Levine on Wall Street: A Round of Golf and a Movie

Links about golfing in Japan, layoffs in Europe, movies in America, hedging in D.C., bitcoins in China, and of course inflation in Duckburg.

Don't play golf with Japanese clients

Here is a story about how Sigeru Echigo, a Deutsche Bank "pension solutions" salesman in Tokyo, "is suspected of entertaining a client at a Mitsui & Co. unit in exchange for purchases of investment products." That is pretty much how it works! You take the client to "trips abroad, rounds of golf, and wine and meals," as Echigo did, and while lavishing attention on him you're all, hey, does your pension need some solutions? Mitsui's did: Echigo's 900,000 yen ($8,800ish) of entertainment spending yielded 1 billion yen ($9.8ish million) of financial products sales. But now Echigo, and the pension manager he wined and dined, have been arrested. That seems harsh. If you can't treat your clients to a round of golf, or hire their children, how are you going to win business?

Bad news for European bankers

"About 3,000 front-office jobs probably will be eliminated in 2014 at the 10 largest global securities firms, and the cuts could exceed 6,000 across the industry," according to a Deutsche Bank analyst. Europe will be particularly hard-hit, with recruiters estimating front-office cuts of 5 percent to 15 percent, given a weaker economy and more work to be done on cutting balance sheets than in America. Also I mean without client entertainment and nepotism surely revenues will be down. This is okay though; with the new European bonus caps did you really want those jobs anyway?

You can buy some stock with your movie tickets

The parent company of AMC Theaters is going public and is reserving some shares for members of "AMC Stubs," which I hope is a loyalty program. That is sweet. I sort of don't understand why companies don't do this more often: Every IPO has some allocation to retail, and retail investors love getting shares in hot IPOs, so why wouldn't the issuer prefer to reward its loyal customers with allocations rather than its underwriters' loyal retail customers? I guess the underwriters talk them out of it. Also, doing this provides lots of opportunities to disappoint your loyal customers: Not everyone will necessarily get shares (AMC is reserving a presumably small number "on a first-come, first-serve basis"), and of course sometimes shares go down. DealBook points out that Vonage let customers buy shares in its 2006 IPO, which fell 24 percent on its first day and kept falling from there.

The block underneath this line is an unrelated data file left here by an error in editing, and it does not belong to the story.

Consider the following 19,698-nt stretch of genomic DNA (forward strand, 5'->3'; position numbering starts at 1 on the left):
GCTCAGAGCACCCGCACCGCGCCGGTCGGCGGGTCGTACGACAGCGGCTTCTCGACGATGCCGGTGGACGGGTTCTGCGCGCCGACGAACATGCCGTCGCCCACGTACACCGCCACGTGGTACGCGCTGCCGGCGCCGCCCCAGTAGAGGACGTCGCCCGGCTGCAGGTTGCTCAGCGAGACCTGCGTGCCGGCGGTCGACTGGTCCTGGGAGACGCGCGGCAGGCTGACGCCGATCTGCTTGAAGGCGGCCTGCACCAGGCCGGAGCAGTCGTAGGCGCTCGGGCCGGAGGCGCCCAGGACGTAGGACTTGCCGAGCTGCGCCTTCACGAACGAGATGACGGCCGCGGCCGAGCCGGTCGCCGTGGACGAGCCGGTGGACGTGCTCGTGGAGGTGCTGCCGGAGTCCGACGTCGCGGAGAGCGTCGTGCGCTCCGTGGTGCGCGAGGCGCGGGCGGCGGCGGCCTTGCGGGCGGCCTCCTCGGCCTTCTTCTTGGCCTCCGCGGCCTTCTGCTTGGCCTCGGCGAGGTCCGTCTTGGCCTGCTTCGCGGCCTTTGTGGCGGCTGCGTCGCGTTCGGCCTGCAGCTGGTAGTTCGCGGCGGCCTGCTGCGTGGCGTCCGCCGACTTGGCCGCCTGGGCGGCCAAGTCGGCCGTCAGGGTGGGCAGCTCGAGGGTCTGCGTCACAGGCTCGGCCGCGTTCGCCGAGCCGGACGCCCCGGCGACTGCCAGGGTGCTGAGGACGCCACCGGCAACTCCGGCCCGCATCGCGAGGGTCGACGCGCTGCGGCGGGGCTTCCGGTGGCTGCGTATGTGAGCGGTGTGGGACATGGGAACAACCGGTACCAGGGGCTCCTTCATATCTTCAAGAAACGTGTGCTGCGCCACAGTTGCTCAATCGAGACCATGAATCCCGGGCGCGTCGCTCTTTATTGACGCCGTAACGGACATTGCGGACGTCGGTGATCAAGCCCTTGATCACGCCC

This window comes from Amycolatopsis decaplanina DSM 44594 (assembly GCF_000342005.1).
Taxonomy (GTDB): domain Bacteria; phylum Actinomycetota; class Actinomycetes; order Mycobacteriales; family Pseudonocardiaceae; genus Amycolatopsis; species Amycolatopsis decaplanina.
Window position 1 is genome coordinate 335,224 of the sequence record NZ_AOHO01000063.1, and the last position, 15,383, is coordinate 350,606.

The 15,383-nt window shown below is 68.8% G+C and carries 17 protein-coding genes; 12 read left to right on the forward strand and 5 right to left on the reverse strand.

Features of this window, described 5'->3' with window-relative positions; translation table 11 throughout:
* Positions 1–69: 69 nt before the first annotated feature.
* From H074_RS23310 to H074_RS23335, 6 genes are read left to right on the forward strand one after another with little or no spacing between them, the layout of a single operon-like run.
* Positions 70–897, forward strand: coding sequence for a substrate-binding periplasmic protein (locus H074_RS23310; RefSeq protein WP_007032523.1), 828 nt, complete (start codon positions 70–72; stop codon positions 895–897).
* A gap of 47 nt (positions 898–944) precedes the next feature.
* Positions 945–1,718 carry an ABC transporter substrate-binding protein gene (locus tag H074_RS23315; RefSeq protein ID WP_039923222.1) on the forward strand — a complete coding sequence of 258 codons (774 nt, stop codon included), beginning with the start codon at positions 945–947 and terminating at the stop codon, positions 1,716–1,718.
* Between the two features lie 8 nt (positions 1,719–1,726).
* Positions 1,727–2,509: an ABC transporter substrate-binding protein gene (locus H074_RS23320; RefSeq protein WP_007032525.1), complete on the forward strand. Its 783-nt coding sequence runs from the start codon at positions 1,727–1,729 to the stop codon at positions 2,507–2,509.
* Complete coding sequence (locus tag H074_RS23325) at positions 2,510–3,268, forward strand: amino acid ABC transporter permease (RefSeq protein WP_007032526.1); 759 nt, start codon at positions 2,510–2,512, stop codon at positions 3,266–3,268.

The Volcker Rule will say some stuff

The Volcker Rule, which will forbid proprietary trading, whatever that is, will be finalized next week. No one knows what it says but there are lots of guesses. Today's leak about the final rule is that it will not allow "portfolio hedging," whatever that is; you'll have to hedge trade by trade or something. Which sounds terrible. That said, eliminating the words "portfolio hedging" is not the same as eliminating portfolio hedging. The rule allows hedges "designed to reduce or otherwise significantly mitigate ... one or more identifiable risks," as long as they don't create "any significant new or additional risk that is not itself hedged contemporaneously." So it is not entirely clear to me from that that the rule forbids "portfolio hedging"? Like, you got a portfolio, you identify a risk in the portfolio, etc. It may forbid London-Whale-style, "I know there's a hedge in here somewhere" hedges but that's not quite the same thing.

China doesn't like Bitcoin

China has banned its banks from dealing in bitcoins, presumably because bitcoins seem to have found their main practical use as a way to evade China's capital controls. That and buying drugs and guns and credit cards and murders and so forth online. But the Chinese central bank dresses up those reasons in delightful euphemism, planning to "guide people to correctly understand the concept of a currency as well as investment theory," which is a nice goal.

Inflation hawks, doves, ducks

Here is a Billfold post titled "What 'DuckTales' Taught Me About Inflation" so that is a thing that is happening. (The answer appears to be that DuckTales provides sufficient background to be an inflation crank on the Internet -- "print money and we'll have Weimar!!!" -- though the writer here went on to learn some macro in non-cartoon-duck settings and is not himself a crank.) I don't remember a second of "DuckTales," except the Scrooge-McDuck-diving-into-a-pool-of-money thing, but I have this odd sense that it was incredibly important to my intellectual development. Anyway, "DuckTales," inflation, go nuts really.

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    Matthew S Levine at mlevine51@bloomberg.net

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